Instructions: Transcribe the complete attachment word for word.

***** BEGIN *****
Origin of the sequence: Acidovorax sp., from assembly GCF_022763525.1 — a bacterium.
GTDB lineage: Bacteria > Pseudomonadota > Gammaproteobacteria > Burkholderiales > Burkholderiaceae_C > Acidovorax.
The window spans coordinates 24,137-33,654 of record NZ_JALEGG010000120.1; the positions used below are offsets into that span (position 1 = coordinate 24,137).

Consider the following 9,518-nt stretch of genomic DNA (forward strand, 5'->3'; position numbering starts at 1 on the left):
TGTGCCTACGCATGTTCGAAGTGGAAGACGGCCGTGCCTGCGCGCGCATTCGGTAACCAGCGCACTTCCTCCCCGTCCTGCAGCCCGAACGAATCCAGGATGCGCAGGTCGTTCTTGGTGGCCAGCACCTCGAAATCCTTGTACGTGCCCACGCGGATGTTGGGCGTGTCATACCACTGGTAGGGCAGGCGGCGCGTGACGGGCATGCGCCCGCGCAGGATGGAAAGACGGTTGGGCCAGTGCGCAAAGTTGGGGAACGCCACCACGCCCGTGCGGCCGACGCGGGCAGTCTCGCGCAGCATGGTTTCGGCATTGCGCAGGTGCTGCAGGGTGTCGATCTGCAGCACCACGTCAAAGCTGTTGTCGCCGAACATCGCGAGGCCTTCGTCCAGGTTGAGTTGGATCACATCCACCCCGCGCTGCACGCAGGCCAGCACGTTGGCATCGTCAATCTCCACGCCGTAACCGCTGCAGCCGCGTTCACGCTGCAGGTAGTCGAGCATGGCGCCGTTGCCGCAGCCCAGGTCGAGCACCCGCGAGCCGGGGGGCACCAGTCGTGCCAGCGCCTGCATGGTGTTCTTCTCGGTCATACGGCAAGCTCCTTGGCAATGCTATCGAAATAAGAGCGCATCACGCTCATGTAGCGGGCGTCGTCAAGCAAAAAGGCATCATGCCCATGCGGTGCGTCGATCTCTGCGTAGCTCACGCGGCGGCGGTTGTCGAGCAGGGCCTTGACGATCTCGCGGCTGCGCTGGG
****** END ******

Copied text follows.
Origin of the sequence: Acidovorax sp., from assembly GCF_022763525.1 — a bacterium.
GTDB lineage: Bacteria > Pseudomonadota > Gammaproteobacteria > Burkholderiales > Burkholderiaceae_C > Acidovorax.
The window spans coordinates 24,137-33,654 of record NZ_JALEGG010000120.1; the positions used below are offsets into that span (position 1 = coordinate 24,137).

Consider the following 9,518-nt stretch of genomic DNA (forward strand, 5'->3'; position numbering starts at 1 on the left):
TGTGCCTACGCATGTTCGAAGTGGAAGACGGCCGTGCCTGCGCGCGCATTCGGTAACCAGCGCACTTCCTCCCCGTCCTGCAGCCCGAACGAATCCAGGATGCGCAGGTCGTTCTTGGTGGCCAGCACCTCGAAATCCTTGTACGTGCCCACGCGGATGTTGGGCGTGTCATACCACTGGTAGGGCAGGCGGCGCGTGACGGGCATGCGCCCGCGCAGGATGGAAAGACGGTTGGGCCAGTGCGCAAAGTTGGGGAACGCCACCACGCCCGTGCGGCCGACGCGGGCAGTCTCGCGCAGCATGGTTTCGGCATTGCGCAGGTGCTGCAGGGTGTCGATCTGCAGCACCACGTCAAAGCTGTTGTCGCCGAACATCGCGAGGCCTTCGTCCAGGTTGAGTTGGATCACATCCACCCCGCGCTGCACGCAGGCCAGCACGTTGGCATCGTCAATCTCCACGCCGTAACCGCTGCAGCCGCGTTCACGCTGCAGGTAGTCGAGCATGGCGCCGTTGCCGCAGCCCAGGTCGAGCACCCGCGAGCCGGGGGGCACCAGTCGTGCCAGCGCCTGCATGGTGTTCTTCTCGGTCATACGGCAAGCTCCTTGGCAATGCTATCGAAATAAGAGCGCATCACGCTCATGTAGCGGGCGTCGTCAAGCAAAAAGGCATCATGCCCATGCGGTGCGTCGATCTCTGCGTAGCTCACGCGGCGGCGGTTGTCGAGCAGGGCCTTGACGATCTCGCGGCTGCGCTGGG